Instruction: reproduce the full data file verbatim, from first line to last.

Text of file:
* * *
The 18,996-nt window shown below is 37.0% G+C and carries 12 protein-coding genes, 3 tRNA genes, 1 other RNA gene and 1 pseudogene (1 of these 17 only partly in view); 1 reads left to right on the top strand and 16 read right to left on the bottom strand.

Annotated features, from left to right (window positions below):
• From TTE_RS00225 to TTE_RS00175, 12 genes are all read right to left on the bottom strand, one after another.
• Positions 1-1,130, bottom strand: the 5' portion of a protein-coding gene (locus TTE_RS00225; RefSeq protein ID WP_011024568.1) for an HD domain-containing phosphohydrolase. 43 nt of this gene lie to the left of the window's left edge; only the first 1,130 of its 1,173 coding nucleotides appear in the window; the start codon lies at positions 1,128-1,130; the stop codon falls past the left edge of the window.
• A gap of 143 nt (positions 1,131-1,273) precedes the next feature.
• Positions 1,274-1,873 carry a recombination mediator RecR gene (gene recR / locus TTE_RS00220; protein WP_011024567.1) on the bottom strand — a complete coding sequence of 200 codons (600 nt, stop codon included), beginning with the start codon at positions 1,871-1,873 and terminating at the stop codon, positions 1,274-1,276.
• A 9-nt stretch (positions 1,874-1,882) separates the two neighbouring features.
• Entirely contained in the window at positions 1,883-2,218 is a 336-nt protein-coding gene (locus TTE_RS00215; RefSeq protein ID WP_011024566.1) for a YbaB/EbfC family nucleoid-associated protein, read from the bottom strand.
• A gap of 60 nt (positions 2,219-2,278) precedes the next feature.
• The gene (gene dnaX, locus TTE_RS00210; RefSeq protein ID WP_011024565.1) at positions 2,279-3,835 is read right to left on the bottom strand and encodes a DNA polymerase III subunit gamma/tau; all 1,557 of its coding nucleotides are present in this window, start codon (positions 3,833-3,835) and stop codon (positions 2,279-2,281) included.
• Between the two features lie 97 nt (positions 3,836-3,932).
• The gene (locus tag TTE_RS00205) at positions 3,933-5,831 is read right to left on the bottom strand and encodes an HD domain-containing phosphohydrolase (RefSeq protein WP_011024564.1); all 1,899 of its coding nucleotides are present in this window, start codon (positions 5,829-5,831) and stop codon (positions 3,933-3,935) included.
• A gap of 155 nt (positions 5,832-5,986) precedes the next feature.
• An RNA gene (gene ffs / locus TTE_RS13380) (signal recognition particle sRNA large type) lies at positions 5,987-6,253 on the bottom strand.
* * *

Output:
The 18,996-nt window shown below is 37.0% G+C and carries 12 protein-coding genes, 3 tRNA genes, 1 other RNA gene and 1 pseudogene (1 of these 17 only partly in view); 1 reads left to right on the top strand and 16 read right to left on the bottom strand.

Annotated features, from left to right (window positions below):
• From TTE_RS00225 to TTE_RS00175, 12 genes are all read right to left on the bottom strand, one after another.
• Positions 1-1,130, bottom strand: the 5' portion of a protein-coding gene (locus TTE_RS00225; RefSeq protein ID WP_011024568.1) for an HD domain-containing phosphohydrolase. 43 nt of this gene lie to the left of the window's left edge; only the first 1,130 of its 1,173 coding nucleotides appear in the window; the start codon lies at positions 1,128-1,130; the stop codon falls past the left edge of the window.
• A gap of 143 nt (positions 1,131-1,273) precedes the next feature.
• Positions 1,274-1,873 carry a recombination mediator RecR gene (gene recR / locus TTE_RS00220; protein WP_011024567.1) on the bottom strand — a complete coding sequence of 200 codons (600 nt, stop codon included), beginning with the start codon at positions 1,871-1,873 and terminating at the stop codon, positions 1,274-1,276.
• A 9-nt stretch (positions 1,874-1,882) separates the two neighbouring features.
• Entirely contained in the window at positions 1,883-2,218 is a 336-nt protein-coding gene (locus TTE_RS00215; RefSeq protein ID WP_011024566.1) for a YbaB/EbfC family nucleoid-associated protein, read from the bottom strand.
• A gap of 60 nt (positions 2,219-2,278) precedes the next feature.
• The gene (gene dnaX, locus TTE_RS00210; RefSeq protein ID WP_011024565.1) at positions 2,279-3,835 is read right to left on the bottom strand and encodes a DNA polymerase III subunit gamma/tau; all 1,557 of its coding nucleotides are present in this window, start codon (positions 3,833-3,835) and stop codon (positions 2,279-2,281) included.
• Between the two features lie 97 nt (positions 3,836-3,932).
• The gene (locus tag TTE_RS00205) at positions 3,933-5,831 is read right to left on the bottom strand and encodes an HD domain-containing phosphohydrolase (RefSeq protein WP_011024564.1); all 1,899 of its coding nucleotides are present in this window, start codon (positions 5,829-5,831) and stop codon (positions 3,933-3,935) included.
• A gap of 155 nt (positions 5,832-5,986) precedes the next feature.
• An RNA gene (gene ffs / locus TTE_RS13380) (signal recognition particle sRNA large type) lies at positions 5,987-6,253 on the bottom strand.